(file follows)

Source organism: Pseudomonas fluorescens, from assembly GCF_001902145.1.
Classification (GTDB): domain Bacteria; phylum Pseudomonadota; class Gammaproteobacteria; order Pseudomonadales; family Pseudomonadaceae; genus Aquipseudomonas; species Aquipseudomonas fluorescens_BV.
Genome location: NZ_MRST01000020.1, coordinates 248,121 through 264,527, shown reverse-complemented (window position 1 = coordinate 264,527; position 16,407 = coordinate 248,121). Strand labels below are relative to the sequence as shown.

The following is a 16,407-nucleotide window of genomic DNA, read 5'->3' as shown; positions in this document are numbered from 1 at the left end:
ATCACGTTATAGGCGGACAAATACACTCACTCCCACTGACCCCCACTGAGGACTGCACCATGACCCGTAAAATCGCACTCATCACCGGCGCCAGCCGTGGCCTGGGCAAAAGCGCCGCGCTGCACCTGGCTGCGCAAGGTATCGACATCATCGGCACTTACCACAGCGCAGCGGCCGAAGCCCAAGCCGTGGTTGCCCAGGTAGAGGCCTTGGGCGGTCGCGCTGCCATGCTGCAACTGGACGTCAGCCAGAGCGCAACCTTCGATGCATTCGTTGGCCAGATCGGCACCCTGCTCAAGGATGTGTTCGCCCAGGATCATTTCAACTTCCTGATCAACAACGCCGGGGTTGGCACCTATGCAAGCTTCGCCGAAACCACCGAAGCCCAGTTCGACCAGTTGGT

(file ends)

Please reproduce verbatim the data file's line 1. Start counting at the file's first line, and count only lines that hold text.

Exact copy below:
Source organism: Pseudomonas fluorescens, from assembly GCF_001902145.1.